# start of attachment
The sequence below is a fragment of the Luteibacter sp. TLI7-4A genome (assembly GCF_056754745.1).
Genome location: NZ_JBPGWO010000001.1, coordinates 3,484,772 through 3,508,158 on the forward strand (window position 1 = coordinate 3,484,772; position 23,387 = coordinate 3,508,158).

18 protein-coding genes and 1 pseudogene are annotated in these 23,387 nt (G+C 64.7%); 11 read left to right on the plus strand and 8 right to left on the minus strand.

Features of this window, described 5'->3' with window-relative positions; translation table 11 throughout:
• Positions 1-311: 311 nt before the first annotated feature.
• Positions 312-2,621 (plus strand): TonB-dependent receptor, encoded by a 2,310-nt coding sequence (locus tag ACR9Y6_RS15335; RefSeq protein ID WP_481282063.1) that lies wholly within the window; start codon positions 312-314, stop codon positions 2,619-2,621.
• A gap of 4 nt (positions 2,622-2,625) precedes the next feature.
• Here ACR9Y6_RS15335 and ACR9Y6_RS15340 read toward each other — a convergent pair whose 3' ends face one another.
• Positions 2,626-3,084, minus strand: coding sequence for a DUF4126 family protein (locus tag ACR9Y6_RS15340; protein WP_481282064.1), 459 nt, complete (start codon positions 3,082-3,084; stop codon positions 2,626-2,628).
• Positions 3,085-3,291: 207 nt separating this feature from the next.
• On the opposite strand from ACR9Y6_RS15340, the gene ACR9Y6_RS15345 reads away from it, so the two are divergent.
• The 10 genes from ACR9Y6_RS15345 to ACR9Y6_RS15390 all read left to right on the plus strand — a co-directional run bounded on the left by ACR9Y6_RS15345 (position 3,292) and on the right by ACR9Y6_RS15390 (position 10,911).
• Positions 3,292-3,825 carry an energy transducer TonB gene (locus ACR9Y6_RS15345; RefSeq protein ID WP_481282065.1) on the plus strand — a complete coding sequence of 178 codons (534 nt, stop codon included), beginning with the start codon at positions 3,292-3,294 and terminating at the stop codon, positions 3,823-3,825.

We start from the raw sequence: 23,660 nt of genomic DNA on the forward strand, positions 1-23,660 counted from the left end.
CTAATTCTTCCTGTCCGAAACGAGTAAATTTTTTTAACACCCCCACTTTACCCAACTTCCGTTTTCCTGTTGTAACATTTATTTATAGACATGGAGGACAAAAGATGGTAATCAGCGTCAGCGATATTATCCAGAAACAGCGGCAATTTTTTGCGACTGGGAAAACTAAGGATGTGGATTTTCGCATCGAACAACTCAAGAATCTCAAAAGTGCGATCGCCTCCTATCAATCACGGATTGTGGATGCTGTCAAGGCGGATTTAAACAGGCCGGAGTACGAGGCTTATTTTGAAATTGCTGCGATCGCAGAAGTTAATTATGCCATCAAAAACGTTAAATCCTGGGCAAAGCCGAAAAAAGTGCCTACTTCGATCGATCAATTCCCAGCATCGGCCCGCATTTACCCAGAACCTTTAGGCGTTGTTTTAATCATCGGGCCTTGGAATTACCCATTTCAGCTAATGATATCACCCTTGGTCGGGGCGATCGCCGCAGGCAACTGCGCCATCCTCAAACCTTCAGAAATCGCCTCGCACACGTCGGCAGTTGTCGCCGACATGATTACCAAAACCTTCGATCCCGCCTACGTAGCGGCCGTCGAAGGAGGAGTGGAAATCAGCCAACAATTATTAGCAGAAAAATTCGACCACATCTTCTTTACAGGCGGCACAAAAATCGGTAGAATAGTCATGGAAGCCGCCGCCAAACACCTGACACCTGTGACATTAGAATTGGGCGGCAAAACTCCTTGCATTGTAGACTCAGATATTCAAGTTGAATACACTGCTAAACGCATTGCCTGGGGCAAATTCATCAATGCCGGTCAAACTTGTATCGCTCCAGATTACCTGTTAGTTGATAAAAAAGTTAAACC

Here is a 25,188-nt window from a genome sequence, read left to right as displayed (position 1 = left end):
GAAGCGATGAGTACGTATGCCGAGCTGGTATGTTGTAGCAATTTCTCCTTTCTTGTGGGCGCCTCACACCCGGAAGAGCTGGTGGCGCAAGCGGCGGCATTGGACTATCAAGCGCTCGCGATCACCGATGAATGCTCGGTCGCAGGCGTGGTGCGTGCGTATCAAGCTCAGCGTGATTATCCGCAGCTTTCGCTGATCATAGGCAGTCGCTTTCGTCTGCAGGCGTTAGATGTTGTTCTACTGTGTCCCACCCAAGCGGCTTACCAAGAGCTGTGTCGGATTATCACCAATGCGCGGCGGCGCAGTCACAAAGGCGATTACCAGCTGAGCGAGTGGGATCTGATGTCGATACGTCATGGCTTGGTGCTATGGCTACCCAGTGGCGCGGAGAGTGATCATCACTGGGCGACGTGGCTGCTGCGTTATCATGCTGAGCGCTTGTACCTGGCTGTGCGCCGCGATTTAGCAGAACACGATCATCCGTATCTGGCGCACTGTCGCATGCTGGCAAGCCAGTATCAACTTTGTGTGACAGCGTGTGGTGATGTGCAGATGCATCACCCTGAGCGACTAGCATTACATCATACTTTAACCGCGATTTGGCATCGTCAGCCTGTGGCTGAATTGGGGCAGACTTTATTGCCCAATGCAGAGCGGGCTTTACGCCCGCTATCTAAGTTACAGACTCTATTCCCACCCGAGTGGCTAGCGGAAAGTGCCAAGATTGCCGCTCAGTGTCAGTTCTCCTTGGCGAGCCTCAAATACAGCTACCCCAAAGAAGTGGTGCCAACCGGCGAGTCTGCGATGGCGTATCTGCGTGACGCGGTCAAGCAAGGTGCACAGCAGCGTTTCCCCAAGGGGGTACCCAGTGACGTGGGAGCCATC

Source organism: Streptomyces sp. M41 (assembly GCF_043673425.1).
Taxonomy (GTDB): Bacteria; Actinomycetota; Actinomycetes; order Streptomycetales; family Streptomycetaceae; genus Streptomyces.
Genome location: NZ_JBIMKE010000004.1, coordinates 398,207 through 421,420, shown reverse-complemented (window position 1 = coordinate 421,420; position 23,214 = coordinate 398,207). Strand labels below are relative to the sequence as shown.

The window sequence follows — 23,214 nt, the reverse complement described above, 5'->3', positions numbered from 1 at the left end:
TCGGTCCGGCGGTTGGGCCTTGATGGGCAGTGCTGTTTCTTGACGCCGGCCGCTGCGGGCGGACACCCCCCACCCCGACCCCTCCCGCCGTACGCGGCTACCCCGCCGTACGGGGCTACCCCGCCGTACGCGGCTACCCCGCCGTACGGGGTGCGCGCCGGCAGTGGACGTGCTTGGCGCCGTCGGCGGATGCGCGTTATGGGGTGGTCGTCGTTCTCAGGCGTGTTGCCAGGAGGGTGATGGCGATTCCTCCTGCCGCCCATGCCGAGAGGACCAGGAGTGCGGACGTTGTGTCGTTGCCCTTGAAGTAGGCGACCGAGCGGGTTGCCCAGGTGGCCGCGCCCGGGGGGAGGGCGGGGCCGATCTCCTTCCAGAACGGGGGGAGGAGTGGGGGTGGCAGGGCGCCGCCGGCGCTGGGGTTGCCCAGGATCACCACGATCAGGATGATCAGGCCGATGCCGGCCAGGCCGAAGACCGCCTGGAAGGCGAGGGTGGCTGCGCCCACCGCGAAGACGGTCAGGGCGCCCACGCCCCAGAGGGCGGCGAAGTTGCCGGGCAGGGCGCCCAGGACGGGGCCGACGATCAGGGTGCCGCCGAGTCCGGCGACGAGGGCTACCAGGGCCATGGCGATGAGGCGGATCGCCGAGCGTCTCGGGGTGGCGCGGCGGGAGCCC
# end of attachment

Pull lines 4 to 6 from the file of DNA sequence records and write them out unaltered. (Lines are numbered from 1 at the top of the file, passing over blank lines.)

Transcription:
Features of this window, described 5'->3' with window-relative positions; translation table 11 throughout:
• Positions 1-311: 311 nt before the first annotated feature.
• Positions 312-2,621 (plus strand): TonB-dependent receptor, encoded by a 2,310-nt coding sequence (locus tag ACR9Y6_RS15335; RefSeq protein ID WP_481282063.1) that lies wholly within the window; start codon positions 312-314, stop codon positions 2,619-2,621.